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Friday, 19 January 2018


"Is the reward for iĥsān anything other than iĥsān?"
– Qur’an 55:60

"In the Islamic tradition, the sense of beauty and excellence—at once aesthetic, ethical, intellectual, and spiritual—is encapsulated by the untranslatable Qur’anic term iĥsān. The classic definition of iĥsān comes from the hadith of Gabriel, wherein the Prophet ﷺ describes it as “to worship God as if you see Him, for if you do not see Him, He sees you.” Most simply, the Islamic arts cultivate iĥsān because the patterns on traditional prayer carpets; the geometric designs and calligraphy ornamenting mosques and Islamic homes; as well as the architecture of these homes, mosques, and madrasas help us to worship God as if we “see Him” through these displays of beauty, for “God is Beautiful and loves beauty.” This “as if” (ka anna in Arabic) seeing occurs through “imagination” (khayāl), a term that has a technical definition in Islamic discourses distinct from its everyday meaning in English."

"As such, the beauty of Islamic art attracts love, both human and divine. Whether praying in or even just strolling through the beautiful mosques of Istanbul or Isfahan, one cannot help but feel love and beloved, regardless of the circumstances outside. This gentle presence of beauty and love causes the sakīnah—the deep peace engendered by the awareness of the presence of God—that is one of the most characteristic features of the architecture of all traditional mosques. The harmony of their geometry makes the barakah (sacred presence) of the space tangible, helping to bring our souls into balance."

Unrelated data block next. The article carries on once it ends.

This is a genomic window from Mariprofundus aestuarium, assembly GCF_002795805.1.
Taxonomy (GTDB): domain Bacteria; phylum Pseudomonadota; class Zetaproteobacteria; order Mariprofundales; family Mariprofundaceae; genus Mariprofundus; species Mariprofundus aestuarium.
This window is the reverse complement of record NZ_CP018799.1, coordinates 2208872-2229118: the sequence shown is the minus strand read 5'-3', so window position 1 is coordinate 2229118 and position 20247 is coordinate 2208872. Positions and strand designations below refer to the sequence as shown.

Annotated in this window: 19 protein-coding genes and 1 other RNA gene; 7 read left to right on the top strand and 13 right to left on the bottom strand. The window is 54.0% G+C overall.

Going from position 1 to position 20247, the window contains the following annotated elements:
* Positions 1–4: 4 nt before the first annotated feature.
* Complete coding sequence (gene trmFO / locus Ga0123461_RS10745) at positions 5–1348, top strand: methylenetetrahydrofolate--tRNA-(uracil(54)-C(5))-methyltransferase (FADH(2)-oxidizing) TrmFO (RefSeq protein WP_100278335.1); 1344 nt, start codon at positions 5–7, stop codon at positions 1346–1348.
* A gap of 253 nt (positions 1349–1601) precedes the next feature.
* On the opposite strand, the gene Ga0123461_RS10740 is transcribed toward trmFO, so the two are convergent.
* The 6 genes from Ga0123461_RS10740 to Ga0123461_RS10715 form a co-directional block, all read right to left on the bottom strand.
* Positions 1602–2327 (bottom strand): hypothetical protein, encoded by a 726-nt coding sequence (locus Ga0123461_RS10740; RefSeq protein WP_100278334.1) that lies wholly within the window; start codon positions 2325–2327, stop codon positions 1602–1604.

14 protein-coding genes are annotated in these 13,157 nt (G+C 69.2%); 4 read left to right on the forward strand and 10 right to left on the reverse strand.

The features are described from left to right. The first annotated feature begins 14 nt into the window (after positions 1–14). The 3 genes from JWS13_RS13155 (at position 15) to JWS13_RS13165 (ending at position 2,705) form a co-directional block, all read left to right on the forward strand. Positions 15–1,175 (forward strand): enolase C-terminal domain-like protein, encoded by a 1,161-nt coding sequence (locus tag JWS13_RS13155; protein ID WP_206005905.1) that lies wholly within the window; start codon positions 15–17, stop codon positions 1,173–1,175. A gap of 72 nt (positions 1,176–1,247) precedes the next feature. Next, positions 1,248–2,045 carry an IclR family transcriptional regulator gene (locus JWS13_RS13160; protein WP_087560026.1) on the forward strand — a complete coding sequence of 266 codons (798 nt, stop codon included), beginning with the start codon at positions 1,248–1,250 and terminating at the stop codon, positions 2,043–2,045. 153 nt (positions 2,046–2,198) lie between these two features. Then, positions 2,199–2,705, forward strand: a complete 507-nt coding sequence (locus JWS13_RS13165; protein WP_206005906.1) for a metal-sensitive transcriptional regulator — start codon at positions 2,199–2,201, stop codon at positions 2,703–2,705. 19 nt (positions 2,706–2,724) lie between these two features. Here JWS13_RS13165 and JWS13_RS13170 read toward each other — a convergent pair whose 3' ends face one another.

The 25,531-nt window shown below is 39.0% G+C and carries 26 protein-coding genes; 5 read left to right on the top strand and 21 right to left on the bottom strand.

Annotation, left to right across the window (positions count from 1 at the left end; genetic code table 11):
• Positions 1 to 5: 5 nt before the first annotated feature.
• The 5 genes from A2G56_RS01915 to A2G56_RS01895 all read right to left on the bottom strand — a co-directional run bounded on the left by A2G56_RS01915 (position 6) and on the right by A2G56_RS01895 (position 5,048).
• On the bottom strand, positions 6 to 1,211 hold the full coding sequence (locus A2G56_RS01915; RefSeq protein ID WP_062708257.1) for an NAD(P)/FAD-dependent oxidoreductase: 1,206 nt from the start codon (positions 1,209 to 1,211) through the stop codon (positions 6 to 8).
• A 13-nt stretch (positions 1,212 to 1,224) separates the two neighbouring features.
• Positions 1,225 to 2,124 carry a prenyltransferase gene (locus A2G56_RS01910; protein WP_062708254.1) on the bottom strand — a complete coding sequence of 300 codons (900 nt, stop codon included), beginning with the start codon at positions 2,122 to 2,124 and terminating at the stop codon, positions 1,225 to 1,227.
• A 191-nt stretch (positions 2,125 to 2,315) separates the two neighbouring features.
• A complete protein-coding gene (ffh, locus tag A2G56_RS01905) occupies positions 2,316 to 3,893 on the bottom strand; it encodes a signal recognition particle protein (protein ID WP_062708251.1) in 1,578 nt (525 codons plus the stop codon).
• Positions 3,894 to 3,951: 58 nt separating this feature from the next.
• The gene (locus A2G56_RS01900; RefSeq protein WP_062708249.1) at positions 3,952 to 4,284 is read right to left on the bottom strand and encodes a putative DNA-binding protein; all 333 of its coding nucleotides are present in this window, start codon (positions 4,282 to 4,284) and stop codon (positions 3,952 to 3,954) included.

"For scientist-philosophers, such as Ibn Sīnā, love was quite literally the force that moved everything in the cosmos, from rocks to angels."

"Moreover, love is essential to the cultivation of iĥsān and the closely related concept of ikhlāś (sincerity). As a hadith says, “None of you truly believes until God and His Messenger are more beloved to him than anything else.”

"Beauty inspires love, and love moves our souls."

"The Silent Theology of Islamic Art"
Author: Olidumani Oginnaike

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